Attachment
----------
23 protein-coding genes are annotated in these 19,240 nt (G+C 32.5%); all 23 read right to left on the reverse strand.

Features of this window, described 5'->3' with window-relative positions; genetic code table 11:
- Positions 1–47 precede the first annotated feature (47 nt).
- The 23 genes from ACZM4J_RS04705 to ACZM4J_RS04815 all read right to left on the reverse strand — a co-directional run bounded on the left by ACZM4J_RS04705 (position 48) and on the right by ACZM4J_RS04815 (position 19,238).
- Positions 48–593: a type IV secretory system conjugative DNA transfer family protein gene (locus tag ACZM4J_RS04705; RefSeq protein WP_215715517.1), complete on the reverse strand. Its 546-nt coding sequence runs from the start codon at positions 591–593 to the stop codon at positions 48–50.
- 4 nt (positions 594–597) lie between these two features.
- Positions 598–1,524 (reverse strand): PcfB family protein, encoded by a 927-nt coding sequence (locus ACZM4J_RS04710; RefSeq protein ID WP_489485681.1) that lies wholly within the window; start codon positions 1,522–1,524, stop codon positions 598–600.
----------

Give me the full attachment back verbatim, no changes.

23 protein-coding genes are annotated in these 19,240 nt (G+C 32.5%); all 23 read right to left on the reverse strand.

Features of this window, described 5'->3' with window-relative positions; genetic code table 11:
- Positions 1–47 precede the first annotated feature (47 nt).
- The 23 genes from ACZM4J_RS04705 to ACZM4J_RS04815 all read right to left on the reverse strand — a co-directional run bounded on the left by ACZM4J_RS04705 (position 48) and on the right by ACZM4J_RS04815 (position 19,238).
- Positions 48–593: a type IV secretory system conjugative DNA transfer family protein gene (locus tag ACZM4J_RS04705; RefSeq protein WP_215715517.1), complete on the reverse strand. Its 546-nt coding sequence runs from the start codon at positions 591–593 to the stop codon at positions 48–50.
- 4 nt (positions 594–597) lie between these two features.
- Positions 598–1,524 (reverse strand): PcfB family protein, encoded by a 927-nt coding sequence (locus ACZM4J_RS04710; RefSeq protein ID WP_489485681.1) that lies wholly within the window; start codon positions 1,522–1,524, stop codon positions 598–600.